We also need to talk about terrorism, accidents, and proliferation. SMR cost calculations invariably ignore ALL these things! Running a nuclear reactor produces plutonium, which must be carefully guarded to prevent rogue nations from acquiring nuclear weapons. Granted, stealing the nuclear fuel from any nuclear reactor is no easy trick, but if nuclear waste is reprocessed, the plutonium and fissile uranium (U-235) are extracted from the highly toxic fission products and non-fissile isotopes, and that means there is the possibility that some portion will be removed for bomb-making purposes. Very tight international controls are the only thing that would prevent it. Costly, prone to errors in judgement, bribery, and subterfuge.

To be financially viable, SMRs, like all reactors, need to balance four things: Costs, Safety, Waste, and Proliferation (5). To keep the price low, one or more of the other three needs to be compromised. There is no getting around that.

SMRs are expected to be located within a small city, which means if there is an accidental meltdown -- perhaps caused by an earthquake or terrorist attack -- there will be widespread devastation.  SMRs are expected to operate WITHOUT the 5 or 10-mile Emergency Planning Zones (EPZs) that large reactors have been required to have. Their EPZ stops at their fence.

And how small are they, really? One estimate from NuScale claims they will be about as large as a "gymnasium", but NuScale also proposes that they will be clustered together in groups of as many as a dozen SMRs, thus taking up about as much land space as a traditional large reactor but altogether producing about 3/4ths of the power, if that.  Some proposals are that they be built underground, but that significantly increases the cost (Note: Famous pro-nuker and hydrogen bomb designer Edward Teller proposed that commercial reactors be built underground for the protection of the public in case of an accident; this was not done because of the cost.)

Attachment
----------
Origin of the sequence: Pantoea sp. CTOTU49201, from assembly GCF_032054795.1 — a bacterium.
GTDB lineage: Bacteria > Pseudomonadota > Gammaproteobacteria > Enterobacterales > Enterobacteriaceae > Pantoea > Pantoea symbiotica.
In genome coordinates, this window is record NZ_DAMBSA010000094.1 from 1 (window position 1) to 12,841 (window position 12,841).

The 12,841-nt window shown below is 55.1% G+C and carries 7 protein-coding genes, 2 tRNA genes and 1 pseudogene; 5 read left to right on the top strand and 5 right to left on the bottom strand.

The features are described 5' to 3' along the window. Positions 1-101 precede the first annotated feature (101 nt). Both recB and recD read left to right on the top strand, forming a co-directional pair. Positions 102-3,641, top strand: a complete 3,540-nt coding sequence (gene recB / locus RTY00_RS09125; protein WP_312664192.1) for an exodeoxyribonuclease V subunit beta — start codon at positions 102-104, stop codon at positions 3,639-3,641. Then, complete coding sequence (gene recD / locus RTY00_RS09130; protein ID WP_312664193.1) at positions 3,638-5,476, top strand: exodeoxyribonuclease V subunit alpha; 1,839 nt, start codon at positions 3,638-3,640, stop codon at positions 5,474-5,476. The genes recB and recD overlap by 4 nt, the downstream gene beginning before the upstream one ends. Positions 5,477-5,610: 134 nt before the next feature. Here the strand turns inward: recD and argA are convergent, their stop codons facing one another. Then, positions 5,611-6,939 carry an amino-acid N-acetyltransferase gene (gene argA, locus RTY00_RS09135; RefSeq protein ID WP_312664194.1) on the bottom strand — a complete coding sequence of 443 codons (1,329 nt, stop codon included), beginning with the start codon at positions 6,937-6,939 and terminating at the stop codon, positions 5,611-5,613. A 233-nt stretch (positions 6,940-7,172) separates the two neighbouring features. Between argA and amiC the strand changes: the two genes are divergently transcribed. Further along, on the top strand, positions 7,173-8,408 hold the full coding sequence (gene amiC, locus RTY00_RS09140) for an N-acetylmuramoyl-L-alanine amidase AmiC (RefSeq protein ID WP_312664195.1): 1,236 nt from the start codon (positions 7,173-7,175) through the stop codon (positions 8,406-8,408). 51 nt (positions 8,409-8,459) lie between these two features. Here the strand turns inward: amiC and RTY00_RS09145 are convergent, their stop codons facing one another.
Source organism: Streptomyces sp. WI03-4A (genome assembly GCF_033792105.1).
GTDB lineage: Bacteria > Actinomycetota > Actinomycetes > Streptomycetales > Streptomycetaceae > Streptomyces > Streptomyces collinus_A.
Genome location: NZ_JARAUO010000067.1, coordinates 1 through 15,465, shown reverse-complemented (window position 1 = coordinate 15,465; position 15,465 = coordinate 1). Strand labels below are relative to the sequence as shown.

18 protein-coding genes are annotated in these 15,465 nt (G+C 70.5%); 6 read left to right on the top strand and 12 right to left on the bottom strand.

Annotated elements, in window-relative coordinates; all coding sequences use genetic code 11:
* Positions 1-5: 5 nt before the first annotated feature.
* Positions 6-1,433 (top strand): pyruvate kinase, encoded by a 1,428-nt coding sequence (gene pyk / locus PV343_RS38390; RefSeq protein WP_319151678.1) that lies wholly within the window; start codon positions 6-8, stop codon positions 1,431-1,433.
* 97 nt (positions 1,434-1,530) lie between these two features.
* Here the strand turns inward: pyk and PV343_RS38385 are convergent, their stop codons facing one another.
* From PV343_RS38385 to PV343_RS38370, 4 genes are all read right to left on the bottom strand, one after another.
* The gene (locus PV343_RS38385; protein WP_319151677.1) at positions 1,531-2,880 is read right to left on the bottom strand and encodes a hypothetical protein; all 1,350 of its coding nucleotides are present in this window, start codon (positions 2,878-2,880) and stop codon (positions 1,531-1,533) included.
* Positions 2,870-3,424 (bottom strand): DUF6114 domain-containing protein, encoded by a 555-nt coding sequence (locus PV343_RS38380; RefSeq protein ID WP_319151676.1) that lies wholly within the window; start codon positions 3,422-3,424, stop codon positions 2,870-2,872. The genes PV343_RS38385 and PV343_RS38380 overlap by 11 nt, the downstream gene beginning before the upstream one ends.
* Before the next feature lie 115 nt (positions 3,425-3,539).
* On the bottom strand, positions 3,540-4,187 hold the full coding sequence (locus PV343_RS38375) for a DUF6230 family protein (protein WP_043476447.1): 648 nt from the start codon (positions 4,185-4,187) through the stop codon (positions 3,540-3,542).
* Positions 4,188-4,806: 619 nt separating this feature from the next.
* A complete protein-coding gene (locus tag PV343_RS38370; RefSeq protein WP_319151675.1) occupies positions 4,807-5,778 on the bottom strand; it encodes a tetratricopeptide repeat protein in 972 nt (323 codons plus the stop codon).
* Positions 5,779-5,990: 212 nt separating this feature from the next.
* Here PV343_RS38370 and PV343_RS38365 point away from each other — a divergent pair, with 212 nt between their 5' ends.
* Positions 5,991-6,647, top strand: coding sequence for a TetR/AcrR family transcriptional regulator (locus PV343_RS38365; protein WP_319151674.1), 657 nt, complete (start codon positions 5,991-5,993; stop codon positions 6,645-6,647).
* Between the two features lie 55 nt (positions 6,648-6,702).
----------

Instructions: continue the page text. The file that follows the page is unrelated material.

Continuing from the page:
In conclusion, SMRs have absolutely NOTHING to offer. NuScale had to secure half a billion dollars in sucker-funded private investment just to get their FSER, and if any SMRs are ever built, their cost will have to be highly subsidized at least until full-scale production begins, and even then, the cost of waste storage, waste transport, and accidents will not be considered by the investors.

One technical report on SMRs also pointed out that no nuclear design has ever been "finalized," even two reactors built concurrently on the same site are invariably very different from each other. The chance that the second "standardized" SMR will be identical to the first is essentially zero. The third will be different from the first two, and so on (6).

SMRs are the stupidest idea to come out of the nuclear industry since the original idea that nuclear power had any commercial value at all. The nuclear industry is the most highly subsidized industry in history, and has already had the most costly failures of any industry in history. SMRs promise to be no different.

Ace Hoffman

Carlsbad, California


(1) nuscale dot com (2020)

(2) An Evening with Dr. Victor H. Reis: “A Strategy for U.S. Nuclear Power: Mitigating Climate Change” (Sept. 24, 2020, online webinar)

(3) Auke Hoekstra, Researcher @TUeindhoven @AukeHoekstra (from Tesla Battery Day), 2020 Note that these are *not* multiplicative values.


(5) One size doesn’t fit all: Social priorities and technical conflicts for small modular reactors by M.V. Ramana∗, Zia Mian, April, 2014, Nuclear Futures Laboratory and Program on Science and Global Security, Princeton University, United States, Elsevier

(6) Ibid.

Additional resources include: (search "Small Modular Reactors")

Small modular reactors for nuclear power: hope or mirage? February 21, 2018 by M.V. Ramana


For a far more in-depth look at various designs for SMRs, please check out this article by Dr. Helen Caldicott:,14342


1 comment:

  1. What a Great idea, why didn't we think of these nifty little Reactors! Geeze, have they gone mad?
    Great retort Ace!


Comments should be in good taste and include the commentator's full name and affiliation.